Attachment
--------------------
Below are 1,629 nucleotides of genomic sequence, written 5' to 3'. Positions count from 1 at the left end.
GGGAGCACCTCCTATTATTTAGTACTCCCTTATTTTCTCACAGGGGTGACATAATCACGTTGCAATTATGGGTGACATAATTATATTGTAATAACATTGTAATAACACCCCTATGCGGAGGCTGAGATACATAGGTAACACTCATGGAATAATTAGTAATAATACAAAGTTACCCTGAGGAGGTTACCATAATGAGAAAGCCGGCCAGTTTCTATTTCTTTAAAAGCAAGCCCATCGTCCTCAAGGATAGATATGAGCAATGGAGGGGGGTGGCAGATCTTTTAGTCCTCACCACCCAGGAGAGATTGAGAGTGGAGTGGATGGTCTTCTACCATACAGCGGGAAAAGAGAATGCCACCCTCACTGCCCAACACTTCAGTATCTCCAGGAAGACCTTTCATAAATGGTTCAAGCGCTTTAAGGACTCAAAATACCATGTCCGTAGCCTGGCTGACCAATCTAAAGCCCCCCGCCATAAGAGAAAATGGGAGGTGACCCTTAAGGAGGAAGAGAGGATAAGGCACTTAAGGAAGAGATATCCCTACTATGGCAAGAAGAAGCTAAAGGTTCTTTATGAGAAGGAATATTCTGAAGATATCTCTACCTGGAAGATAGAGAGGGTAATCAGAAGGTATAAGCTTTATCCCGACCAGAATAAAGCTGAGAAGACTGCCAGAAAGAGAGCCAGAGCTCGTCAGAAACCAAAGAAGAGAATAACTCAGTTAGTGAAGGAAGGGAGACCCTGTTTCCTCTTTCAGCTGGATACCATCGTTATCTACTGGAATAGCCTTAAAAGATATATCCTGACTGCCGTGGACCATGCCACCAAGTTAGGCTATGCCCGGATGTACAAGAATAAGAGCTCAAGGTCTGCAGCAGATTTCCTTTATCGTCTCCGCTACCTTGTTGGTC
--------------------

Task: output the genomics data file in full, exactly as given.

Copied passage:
Below are 1,629 nucleotides of genomic sequence, written 5' to 3'. Positions count from 1 at the left end.
GGGAGCACCTCCTATTATTTAGTACTCCCTTATTTTCTCACAGGGGTGACATAATCACGTTGCAATTATGGGTGACATAATTATATTGTAATAACATTGTAATAACACCCCTATGCGGAGGCTGAGATACATAGGTAACACTCATGGAATAATTAGTAATAATACAAAGTTACCCTGAGGAGGTTACCATAATGAGAAAGCCGGCCAGTTTCTATTTCTTTAAAAGCAAGCCCATCGTCCTCAAGGATAGATATGAGCAATGGAGGGGGGTGGCAGATCTTTTAGTCCTCACCACCCAGGAGAGATTGAGAGTGGAGTGGATGGTCTTCTACCATACAGCGGGAAAAGAGAATGCCACCCTCACTGCCCAACACTTCAGTATCTCCAGGAAGACCTTTCATAAATGGTTCAAGCGCTTTAAGGACTCAAAATACCATGTCCGTAGCCTGGCTGACCAATCTAAAGCCCCCCGCCATAAGAGAAAATGGGAGGTGACCCTTAAGGAGGAAGAGAGGATAAGGCACTTAAGGAAGAGATATCCCTACTATGGCAAGAAGAAGCTAAAGGTTCTTTATGAGAAGGAATATTCTGAAGATATCTCTACCTGGAAGATAGAGAGGGTAATCAGAAGGTATAAGCTTTATCCCGACCAGAATAAAGCTGAGAAGACTGCCAGAAAGAGAGCCAGAGCTCGTCAGAAACCAAAGAAGAGAATAACTCAGTTAGTGAAGGAAGGGAGACCCTGTTTCCTCTTTCAGCTGGATACCATCGTTATCTACTGGAATAGCCTTAAAAGATATATCCTGACTGCCGTGGACCATGCCACCAAGTTAGGCTATGCCCGGATGTACAAGAATAAGAGCTCAAGGTCTGCAGCAGATTTCCTTTATCGTCTCCGCTACCTTGTTGGTC